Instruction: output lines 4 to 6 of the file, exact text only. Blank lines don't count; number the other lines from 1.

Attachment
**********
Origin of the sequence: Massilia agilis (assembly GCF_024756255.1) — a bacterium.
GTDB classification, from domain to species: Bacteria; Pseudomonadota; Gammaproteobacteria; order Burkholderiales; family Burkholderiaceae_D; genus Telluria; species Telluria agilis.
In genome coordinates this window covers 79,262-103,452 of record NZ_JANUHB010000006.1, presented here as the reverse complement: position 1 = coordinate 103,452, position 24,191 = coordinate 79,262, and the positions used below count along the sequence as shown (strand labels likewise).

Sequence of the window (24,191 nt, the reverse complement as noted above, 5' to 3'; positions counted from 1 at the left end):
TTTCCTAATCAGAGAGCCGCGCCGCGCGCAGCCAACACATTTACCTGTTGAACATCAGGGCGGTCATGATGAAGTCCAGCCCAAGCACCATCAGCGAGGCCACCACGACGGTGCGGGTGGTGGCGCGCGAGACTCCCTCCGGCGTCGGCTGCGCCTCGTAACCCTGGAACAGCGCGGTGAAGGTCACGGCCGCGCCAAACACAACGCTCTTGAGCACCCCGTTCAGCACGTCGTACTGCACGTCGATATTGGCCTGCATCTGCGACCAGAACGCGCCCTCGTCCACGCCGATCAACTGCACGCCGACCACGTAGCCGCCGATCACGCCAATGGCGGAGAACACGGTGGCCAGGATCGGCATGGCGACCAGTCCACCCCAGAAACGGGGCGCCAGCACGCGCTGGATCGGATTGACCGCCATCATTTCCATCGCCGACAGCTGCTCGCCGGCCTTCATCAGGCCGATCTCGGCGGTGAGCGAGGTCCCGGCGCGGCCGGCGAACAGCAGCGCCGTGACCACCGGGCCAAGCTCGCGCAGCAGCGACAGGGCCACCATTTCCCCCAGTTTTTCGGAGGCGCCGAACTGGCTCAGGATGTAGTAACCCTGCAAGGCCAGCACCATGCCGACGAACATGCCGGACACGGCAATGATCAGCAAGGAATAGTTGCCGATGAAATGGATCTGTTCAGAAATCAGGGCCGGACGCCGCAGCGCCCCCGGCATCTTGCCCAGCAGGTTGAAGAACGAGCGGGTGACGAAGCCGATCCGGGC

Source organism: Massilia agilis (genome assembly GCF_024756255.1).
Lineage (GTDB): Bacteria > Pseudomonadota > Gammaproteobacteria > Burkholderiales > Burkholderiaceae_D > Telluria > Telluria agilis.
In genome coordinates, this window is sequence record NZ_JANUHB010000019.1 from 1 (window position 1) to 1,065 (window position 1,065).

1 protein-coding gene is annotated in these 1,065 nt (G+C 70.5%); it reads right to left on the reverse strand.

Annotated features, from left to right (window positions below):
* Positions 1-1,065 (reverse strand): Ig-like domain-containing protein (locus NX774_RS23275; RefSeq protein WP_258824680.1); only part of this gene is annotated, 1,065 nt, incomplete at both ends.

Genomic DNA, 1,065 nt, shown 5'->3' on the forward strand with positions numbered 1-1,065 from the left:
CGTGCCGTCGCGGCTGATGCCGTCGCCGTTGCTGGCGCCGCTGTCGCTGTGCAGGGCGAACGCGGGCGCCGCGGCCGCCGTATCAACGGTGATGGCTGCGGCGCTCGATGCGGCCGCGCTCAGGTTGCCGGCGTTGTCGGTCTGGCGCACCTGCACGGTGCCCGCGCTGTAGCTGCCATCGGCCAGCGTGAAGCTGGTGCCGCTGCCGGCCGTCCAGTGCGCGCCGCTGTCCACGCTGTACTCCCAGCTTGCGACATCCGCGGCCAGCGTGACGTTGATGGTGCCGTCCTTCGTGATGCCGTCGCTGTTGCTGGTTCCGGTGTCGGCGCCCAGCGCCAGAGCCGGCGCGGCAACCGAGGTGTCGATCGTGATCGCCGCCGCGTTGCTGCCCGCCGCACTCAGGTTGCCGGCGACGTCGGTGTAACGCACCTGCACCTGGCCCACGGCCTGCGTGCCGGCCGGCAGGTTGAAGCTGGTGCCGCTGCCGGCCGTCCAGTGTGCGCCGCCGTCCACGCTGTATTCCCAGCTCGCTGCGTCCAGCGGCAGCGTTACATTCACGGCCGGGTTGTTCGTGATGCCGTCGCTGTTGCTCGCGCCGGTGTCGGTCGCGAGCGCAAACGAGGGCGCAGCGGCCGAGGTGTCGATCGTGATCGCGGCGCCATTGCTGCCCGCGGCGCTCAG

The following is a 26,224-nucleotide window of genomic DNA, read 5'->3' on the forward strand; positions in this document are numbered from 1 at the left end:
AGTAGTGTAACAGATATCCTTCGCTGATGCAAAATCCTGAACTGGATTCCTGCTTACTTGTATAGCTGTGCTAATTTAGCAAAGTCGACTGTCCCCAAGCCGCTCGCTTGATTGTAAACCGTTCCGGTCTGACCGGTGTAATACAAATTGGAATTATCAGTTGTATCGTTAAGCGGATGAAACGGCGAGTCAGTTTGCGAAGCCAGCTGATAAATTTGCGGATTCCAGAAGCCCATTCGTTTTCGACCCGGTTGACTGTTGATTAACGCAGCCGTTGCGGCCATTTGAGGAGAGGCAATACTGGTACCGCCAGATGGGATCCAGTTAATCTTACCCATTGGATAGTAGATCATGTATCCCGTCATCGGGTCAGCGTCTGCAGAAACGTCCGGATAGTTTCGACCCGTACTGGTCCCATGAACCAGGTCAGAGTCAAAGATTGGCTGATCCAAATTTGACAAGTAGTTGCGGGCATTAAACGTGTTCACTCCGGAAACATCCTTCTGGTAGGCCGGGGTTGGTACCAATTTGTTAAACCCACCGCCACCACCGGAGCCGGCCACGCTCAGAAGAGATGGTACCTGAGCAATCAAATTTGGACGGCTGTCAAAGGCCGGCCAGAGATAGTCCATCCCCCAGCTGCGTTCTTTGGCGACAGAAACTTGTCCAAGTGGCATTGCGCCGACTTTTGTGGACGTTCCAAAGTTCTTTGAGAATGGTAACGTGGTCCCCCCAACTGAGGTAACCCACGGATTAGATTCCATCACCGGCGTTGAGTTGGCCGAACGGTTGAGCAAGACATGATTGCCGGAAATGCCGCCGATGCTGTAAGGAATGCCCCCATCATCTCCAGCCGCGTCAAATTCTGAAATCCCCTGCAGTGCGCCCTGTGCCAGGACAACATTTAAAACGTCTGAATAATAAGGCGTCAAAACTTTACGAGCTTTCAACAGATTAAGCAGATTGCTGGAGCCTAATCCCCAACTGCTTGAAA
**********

Sequence of the window (24,191 nt, the reverse complement as noted above, 5' to 3'; positions counted from 1 at the left end):
TTTCCTAATCAGAGAGCCGCGCCGCGCGCAGCCAACACATTTACCTGTTGAACATCAGGGCGGTCATGATGAAGTCCAGCCCAAGCACCATCAGCGAGGCCACCACGACGGTGCGGGTGGTGGCGCGCGAGACTCCCTCCGGCGTCGGCTGCGCCTCGTAACCCTGGAACAGCGCGGTGAAGGTCACGGCCGCGCCAAACACAACGCTCTTGAGCACCCCGTTCAGCACGTCGTACTGCACGTCGATATTGGCCTGCATCTGCGACCAGAACGCGCCCTCGTCCACGCCGATCAACTGCACGCCGACCACGTAGCCGCCGATCACGCCAATGGCGGAGAACACGGTGGCCAGGATCGGCATGGCGACCAGTCCACCCCAGAAACGGGGCGCCAGCACGCGCTGGATCGGATTGACCGCCATCATTTCCATCGCCGACAGCTGCTCGCCGGCCTTCATCAGGCCGATCTCGGCGGTGAGCGAGGTCCCGGCGCGGCCGGCGAACAGCAGCGCCGTGACCACCGGGCCAAGCTCGCGCAGCAGCGACAGGGCCACCATTTCCCCCAGTTTTTCGGAGGCGCCGAACTGGCTCAGGATGTAGTAACCCTGCAAGGCCAGCACCATGCCGACGAACATGCCGGACACGGCAATGATCAGCAAGGAATAGTTGCCGATGAAATGGATCTGTTCAGAAATCAGGGCCGGACGCCGCAGCGCCCCCGGCATCTTGCCCAGCAGGTTGAAGAACGAGCGGGTGACGAAGCCGATCCGGGC

Source organism: Massilia agilis (genome assembly GCF_024756255.1).